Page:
1975 – In Bangladesh, a joint force of people and soldiers took part in an uprising led by Col. Abu Taher that ousted and killed Brig. Khaled Mosharraf. The uprising, hailed as National Revolution and Solidarity Day, also helped Gen. Ziaur Rahman (later President of Bangladesh) to get freed from the house arrest that was enforced by Mosharraf four days ago amid a coup d’etat.

1983 – 1983 United States Senate bombing: a bomb explodes inside the United States Capitol. No people are harmed, but an estimated $250,000 in damage is caused.

1987 – In Tunisia, president Habib Bourguiba is overthrown and replaced by Prime Minister Zine El Abidine Ben Ali.

1989 – Douglas Wilder wins the governor’s seat in Virginia, becoming the first elected African American governor in the United States.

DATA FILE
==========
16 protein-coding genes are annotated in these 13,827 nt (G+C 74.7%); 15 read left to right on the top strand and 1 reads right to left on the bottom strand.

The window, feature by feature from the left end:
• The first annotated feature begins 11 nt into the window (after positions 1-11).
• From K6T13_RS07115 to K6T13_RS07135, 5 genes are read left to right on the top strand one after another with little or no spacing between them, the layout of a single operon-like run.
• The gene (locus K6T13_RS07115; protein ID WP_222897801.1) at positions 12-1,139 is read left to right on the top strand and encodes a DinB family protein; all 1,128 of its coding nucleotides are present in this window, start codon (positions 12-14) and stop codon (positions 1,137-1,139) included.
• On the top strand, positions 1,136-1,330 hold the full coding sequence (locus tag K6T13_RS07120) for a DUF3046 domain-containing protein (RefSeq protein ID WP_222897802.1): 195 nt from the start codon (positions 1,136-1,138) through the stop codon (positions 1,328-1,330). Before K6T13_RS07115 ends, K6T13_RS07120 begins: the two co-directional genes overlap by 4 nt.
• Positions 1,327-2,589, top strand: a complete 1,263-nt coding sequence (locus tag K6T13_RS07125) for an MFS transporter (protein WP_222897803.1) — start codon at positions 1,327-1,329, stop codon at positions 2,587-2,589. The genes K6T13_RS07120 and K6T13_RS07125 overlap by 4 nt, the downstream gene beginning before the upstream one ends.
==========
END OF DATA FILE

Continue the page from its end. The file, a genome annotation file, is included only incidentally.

1989 – David Dinkins becomes the first African American mayor of New York City.

1989 – East German Prime Minister Willi Stoph, along with his entire cabinet, is forced to resign after huge anti-government protests.

1990 – Mary Robinson becomes the first woman to be elected President of the Republic of Ireland.

1991 – Magic Johnson announces that he is infected with HIV and retires from the NBA.

1994 – WXYC, the student radio station of the University of North Carolina at Chapel Hill, provided the world’s first internet radio broadcast.

1996 – NASA launches the Mars Global Surveyor.

2000 – Hillary Rodham Clinton is elected to the United States Senate, becoming the first former First Lady to win public office in the United States, although actually she still was the First Lady.

2000 – Controversial US presidential election that is later resolved in the Bush v. Gore Supreme Court Case.

2000 – The U.S. Drug Enforcement Administration discovers one of the country’s largest LSD labs inside a converted military missile silo in Wamego, Kansas.

2002 – Iran bans advertising of United States products.

2004 – War in Iraq: The interim government of Iraq calls for a 60-day “state of emergency” as U.S. forces storm the insurgent stronghold of Fallujah.

2006 – Chicago O’Hare UFO sighting

2007 – Jokela school shooting in Tuusula, Finland, resulting in the death of nine people.